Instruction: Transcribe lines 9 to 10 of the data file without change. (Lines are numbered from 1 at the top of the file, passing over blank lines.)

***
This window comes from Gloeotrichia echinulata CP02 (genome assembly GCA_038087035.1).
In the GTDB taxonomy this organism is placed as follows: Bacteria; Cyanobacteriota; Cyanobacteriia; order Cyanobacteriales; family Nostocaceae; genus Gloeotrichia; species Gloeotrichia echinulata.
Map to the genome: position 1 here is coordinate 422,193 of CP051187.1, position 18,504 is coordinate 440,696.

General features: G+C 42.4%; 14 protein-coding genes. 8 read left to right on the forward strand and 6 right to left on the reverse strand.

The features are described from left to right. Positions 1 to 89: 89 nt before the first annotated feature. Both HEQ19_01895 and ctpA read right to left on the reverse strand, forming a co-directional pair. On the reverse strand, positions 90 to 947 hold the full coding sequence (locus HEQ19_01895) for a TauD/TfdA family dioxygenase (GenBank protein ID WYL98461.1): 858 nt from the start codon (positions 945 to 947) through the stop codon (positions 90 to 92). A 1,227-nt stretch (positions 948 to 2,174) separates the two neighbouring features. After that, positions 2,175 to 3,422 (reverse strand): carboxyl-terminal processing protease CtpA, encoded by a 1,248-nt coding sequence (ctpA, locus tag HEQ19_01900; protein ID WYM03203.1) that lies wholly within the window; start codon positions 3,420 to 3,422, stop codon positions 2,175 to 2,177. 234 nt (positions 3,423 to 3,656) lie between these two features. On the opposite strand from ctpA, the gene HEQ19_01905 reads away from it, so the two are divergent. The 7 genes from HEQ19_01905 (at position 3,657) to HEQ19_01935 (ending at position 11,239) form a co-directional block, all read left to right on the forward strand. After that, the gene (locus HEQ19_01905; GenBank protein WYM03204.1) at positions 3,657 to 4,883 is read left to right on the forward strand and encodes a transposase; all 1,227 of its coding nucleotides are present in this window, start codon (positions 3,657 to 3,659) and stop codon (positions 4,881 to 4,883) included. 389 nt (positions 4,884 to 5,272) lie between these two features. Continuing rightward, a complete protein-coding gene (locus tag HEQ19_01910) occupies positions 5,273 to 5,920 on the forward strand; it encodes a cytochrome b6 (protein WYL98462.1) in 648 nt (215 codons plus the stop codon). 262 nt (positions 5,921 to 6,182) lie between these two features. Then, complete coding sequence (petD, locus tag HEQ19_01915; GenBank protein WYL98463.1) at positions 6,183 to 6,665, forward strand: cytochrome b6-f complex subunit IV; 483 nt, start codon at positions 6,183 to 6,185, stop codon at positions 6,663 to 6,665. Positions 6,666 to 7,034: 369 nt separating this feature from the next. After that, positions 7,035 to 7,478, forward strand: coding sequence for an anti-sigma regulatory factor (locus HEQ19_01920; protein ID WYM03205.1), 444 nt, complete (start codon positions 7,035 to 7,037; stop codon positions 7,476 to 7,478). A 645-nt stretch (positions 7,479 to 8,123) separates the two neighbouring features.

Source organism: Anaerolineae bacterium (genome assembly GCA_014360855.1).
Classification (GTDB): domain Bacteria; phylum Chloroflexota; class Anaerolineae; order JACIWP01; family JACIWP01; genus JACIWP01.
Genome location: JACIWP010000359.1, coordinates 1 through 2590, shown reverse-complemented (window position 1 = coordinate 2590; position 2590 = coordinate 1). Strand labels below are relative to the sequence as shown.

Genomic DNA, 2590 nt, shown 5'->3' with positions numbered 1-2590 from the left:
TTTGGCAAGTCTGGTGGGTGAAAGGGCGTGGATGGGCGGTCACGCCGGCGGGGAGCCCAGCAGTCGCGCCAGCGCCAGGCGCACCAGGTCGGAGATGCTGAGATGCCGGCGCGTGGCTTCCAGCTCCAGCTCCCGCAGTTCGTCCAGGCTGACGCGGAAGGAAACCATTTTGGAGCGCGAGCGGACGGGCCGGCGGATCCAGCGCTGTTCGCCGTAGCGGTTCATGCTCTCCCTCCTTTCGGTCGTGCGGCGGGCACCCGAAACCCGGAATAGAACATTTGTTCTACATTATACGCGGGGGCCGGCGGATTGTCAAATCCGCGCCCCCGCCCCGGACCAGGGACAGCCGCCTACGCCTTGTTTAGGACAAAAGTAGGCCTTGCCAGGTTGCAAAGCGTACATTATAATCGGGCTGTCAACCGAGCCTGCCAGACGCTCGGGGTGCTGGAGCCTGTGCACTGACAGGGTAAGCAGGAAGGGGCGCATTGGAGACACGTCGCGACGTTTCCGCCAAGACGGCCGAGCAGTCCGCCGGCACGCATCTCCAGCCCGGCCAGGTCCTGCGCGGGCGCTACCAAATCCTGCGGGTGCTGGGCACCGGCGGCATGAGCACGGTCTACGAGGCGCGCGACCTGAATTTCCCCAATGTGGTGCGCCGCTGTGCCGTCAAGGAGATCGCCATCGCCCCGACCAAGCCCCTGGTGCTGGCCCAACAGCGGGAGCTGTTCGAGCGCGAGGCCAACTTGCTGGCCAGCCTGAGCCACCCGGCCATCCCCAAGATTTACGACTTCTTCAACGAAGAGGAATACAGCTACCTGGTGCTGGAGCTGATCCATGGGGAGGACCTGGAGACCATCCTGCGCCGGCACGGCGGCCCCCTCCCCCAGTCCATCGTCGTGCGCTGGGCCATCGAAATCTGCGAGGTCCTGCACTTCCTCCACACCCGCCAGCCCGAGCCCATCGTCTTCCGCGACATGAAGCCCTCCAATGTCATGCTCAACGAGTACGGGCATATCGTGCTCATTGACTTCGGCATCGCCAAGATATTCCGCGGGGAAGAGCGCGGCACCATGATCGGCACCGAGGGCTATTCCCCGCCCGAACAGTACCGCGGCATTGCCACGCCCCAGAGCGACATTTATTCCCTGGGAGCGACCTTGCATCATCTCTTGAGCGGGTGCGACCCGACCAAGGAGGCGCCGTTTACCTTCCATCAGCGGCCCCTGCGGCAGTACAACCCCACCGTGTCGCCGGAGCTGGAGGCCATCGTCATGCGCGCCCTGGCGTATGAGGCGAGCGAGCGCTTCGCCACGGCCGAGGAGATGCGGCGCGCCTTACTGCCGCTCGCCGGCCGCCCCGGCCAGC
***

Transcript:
Genomic DNA, 2590 nt, shown 5'->3' with positions numbered 1-2590 from the left:
TTTGGCAAGTCTGGTGGGTGAAAGGGCGTGGATGGGCGGTCACGCCGGCGGGGAGCCCAGCAGTCGCGCCAGCGCCAGGCGCACCAGGTCGGAGATGCTGAGATGCCGGCGCGTGGCTTCCAGCTCCAGCTCCCGCAGTTCGTCCAGGCTGACGCGGAAGGAAACCATTTTGGAGCGCGAGCGGACGGGCCGGCGGATCCAGCGCTGTTCGCCGTAGCGGTTCATGCTCTCCCTCCTTTCGGTCGTGCGGCGGGCACCCGAAACCCGGAATAGAACATTTGTTCTACATTATACGCGGGGGCCGGCGGATTGTCAAATCCGCGCCCCCGCCCCGGACCAGGGACAGCCGCCTACGCCTTGTTTAGGACAAAAGTAGGCCTTGCCAGGTTGCAAAGCGTACATTATAATCGGGCTGTCAACCGAGCCTGCCAGACGCTCGGGGTGCTGGAGCCTGTGCACTGACAGGGTAAGCAGGAAGGGGCGCATTGGAGACACGTCGCGACGTTTCCGCCAAGACGGCCGAGCAGTCCGCCGGCACGCATCTCCAGCCCGGCCAGGTCCTGCGCGGGCGCTACCAAATCCTGCGGGTGCTGGGCACCGGCGGCATGAGCACGGTCTACGAGGCGCGCGACCTGAATTTCCCCAATGTGGTGCGCCGCTGTGCCGTCAAGGAGATCGCCATCGCCCCGACCAAGCCCCTGGTGCTGGCCCAACAGCGGGAGCTGTTCGAGCGCGAGGCCAACTTGCTGGCCAGCCTGAGCCACCCGGCCATCCCCAAGATTTACGACTTCTTCAACGAAGAGGAATACAGCTACCTGGTGCTGGAGCTGATCCATGGGGAGGACCTGGAGACCATCCTGCGCCGGCACGGCGGCCCCCTCCCCCAGTCCATCGTCGTGCGCTGGGCCATCGAAATCTGCGAGGTCCTGCACTTCCTCCACACCCGCCAGCCCGAGCCCATCGTCTTCCGCGACATGAAGCCCTCCAATGTCATGCTCAACGAGTACGGGCATATCGTGCTCATTGACTTCGGCATCGCCAAGATATTCCGCGGGGAAGAGCGCGGCACCATGATCGGCACCGAGGGCTATTCCCCGCCCGAACAGTACCGCGGCATTGCCACGCCCCAGAGCGACATTTATTCCCTGGGAGCGACCTTGCATCATCTCTTGAGCGGGTGCGACCCGACCAAGGAGGCGCCGTTTACCTTCCATCAGCGGCCCCTGCGGCAGTACAACCCCACCGTGTCGCCGGAGCTGGAGGCCATCGTCATGCGCGCCCTGGCGTATGAGGCGAGCGAGCGCTTCGCCACGGCCGAGGAGATGCGGCGCGCCTTACTGCCGCTCGCCGGCCGCCCCGGCCAGC